If you blinked during the main event title fight between current Ultimate Fighting Championship (UFC) lightweight champion Ben Henderson and Nate Diaz this past weekend (Dec. 8, 2012) at UFC on FOX 5, you might have missed Diaz giving "Smooth" the bird.
That's because according to a FOX spokesperson (via MMA Fighting), the UFC production crew was "on the ball" and reacted quickly, cutting away from the live action for a split second to avoid airing the incident:
"It's not appropriate for air, but the folks in the UFC's production truck were on the ball. They cut away so quickly that it was virtually indiscernible to the naked eye. We regret even a small fraction of a second snuck through."
The UFC's quick reaction time may have avoided a public relations nightmare for the promotion, who was holding its fifth event on national television and was being broadcast to millions of homes.
Nate's behavior hasn't really caused a raucous throughout the MMA community, if anything, "Bendo's" toothpick drama has garnered much more interest and attention.
Theses types of antics aren't anything new from the flamboyant Diaz. In 2008, Nate flipped off the Spike TV cameras and flexed his muscles in celebration as he had Kurt Pellegrino locked up in an air-tight triangle choke that ended the 155-pound fight in the second round.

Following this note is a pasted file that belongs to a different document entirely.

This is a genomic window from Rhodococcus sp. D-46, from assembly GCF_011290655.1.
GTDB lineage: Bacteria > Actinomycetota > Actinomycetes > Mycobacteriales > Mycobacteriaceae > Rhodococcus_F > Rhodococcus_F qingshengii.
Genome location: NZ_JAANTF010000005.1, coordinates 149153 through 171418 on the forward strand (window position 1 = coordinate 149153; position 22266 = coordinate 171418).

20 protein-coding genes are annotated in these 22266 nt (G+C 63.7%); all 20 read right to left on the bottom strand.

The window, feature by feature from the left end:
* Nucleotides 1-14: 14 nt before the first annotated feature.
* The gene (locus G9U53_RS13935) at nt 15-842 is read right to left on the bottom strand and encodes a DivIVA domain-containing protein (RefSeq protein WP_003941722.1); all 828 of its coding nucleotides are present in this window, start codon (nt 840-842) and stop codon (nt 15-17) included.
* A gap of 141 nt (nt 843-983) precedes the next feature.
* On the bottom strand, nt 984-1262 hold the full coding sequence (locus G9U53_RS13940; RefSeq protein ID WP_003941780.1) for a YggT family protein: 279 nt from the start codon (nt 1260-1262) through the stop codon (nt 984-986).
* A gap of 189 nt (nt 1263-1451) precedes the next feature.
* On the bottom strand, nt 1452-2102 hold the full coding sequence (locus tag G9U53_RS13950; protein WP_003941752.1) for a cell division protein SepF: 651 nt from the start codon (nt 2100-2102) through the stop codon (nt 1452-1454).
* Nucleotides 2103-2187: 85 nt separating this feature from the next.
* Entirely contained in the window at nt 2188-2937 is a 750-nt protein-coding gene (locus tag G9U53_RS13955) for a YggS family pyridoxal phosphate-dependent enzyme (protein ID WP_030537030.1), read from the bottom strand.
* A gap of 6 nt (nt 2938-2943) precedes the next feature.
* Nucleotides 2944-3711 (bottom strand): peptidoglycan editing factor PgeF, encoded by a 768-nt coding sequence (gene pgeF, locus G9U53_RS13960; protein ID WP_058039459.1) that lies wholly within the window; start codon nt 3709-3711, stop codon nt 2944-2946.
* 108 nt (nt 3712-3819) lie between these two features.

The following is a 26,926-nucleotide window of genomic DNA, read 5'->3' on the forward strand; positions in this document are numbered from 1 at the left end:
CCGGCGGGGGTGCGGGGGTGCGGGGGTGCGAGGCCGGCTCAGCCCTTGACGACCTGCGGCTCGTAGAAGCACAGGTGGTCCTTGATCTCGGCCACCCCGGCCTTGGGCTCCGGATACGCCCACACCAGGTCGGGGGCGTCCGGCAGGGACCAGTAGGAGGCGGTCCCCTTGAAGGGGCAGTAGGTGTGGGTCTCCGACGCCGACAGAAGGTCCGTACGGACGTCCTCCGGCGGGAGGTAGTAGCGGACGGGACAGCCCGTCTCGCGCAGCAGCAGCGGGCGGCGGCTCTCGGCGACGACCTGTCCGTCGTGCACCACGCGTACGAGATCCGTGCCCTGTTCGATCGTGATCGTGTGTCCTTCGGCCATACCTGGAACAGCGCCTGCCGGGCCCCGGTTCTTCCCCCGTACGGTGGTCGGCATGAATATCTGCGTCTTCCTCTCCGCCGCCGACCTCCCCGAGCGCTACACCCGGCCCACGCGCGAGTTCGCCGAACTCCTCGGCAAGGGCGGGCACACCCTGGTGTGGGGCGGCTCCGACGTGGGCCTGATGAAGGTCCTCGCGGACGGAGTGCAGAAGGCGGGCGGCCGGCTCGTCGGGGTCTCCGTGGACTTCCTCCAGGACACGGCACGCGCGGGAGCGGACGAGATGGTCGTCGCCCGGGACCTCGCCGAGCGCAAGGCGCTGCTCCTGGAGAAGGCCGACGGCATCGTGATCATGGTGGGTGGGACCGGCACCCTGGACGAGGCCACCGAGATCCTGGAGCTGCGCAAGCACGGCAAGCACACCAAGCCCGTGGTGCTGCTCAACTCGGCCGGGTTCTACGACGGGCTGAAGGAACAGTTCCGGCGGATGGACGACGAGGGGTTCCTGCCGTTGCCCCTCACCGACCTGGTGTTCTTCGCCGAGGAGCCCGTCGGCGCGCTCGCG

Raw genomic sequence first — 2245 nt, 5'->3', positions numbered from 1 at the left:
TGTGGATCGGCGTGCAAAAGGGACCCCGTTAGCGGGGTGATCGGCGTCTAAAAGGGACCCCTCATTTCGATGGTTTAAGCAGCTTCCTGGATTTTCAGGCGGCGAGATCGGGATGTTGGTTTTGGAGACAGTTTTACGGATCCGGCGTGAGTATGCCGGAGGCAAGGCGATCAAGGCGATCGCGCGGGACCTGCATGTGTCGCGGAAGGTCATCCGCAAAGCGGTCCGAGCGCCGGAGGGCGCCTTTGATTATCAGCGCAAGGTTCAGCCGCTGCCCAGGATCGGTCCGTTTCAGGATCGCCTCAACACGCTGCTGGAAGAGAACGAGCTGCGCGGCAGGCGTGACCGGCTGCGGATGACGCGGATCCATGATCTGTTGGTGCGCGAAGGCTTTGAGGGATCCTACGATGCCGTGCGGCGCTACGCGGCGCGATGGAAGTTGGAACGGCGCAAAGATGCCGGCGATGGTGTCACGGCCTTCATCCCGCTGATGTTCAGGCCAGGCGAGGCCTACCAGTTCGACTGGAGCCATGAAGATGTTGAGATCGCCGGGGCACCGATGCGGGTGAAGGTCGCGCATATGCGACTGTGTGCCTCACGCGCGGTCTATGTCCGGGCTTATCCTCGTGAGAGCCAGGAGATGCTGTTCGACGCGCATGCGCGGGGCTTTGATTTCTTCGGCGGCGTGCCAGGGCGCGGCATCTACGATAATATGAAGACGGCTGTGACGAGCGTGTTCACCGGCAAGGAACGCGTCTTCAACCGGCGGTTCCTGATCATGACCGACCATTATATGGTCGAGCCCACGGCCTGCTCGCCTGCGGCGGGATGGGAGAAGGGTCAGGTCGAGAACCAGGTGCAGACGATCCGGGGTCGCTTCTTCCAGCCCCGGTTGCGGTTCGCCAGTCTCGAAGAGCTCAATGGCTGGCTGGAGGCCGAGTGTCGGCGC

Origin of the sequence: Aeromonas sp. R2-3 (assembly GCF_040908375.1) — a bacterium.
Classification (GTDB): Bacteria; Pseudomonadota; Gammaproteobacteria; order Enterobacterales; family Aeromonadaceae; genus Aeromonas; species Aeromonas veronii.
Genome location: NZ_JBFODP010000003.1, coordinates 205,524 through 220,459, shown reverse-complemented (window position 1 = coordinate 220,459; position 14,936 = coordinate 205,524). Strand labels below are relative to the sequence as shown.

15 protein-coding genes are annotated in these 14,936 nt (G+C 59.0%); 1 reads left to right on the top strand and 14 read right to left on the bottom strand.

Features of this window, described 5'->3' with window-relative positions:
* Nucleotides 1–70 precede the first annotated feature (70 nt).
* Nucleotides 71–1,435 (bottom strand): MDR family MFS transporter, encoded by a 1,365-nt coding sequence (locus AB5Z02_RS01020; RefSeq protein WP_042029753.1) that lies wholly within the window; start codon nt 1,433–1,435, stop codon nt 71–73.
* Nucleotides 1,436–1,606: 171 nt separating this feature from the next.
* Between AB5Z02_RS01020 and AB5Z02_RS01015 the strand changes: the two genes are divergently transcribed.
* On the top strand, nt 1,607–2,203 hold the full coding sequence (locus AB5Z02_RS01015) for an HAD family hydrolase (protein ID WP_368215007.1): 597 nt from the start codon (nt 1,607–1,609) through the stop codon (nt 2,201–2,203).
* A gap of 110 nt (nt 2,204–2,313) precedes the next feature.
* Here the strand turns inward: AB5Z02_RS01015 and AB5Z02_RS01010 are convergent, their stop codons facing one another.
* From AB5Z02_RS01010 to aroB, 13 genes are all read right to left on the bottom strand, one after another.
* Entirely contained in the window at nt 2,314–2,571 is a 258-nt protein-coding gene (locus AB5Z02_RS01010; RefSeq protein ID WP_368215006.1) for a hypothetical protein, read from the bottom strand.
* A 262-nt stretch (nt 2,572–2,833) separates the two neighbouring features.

The middle finger salute seems to be a trademark of the Diaz brothers and normally doesn't ruffle many feathers, however, on such a big stage like FOX, there isn't a place for those kinds of gestures if they hope to maintain the level of honor and respect MMA is trying to portray to millions of potential new viewers.
You can bet UFC President Dana White will likely advise Nate, as well as the rest of his stable of fighters, to restrain from such actions in the future if he hopes to keep his relationship with FOX going smooth.
Should incidents like this, or "Bendo's" toothpick fetish, for that matter, be addressed by the higher ups at ZUFFA for future events?
Other major sports on FOX such as the NFL and MLB, more often than not, would likely penalize their professional athletes if such behavior occurred on air.
Should the UFC follow suit?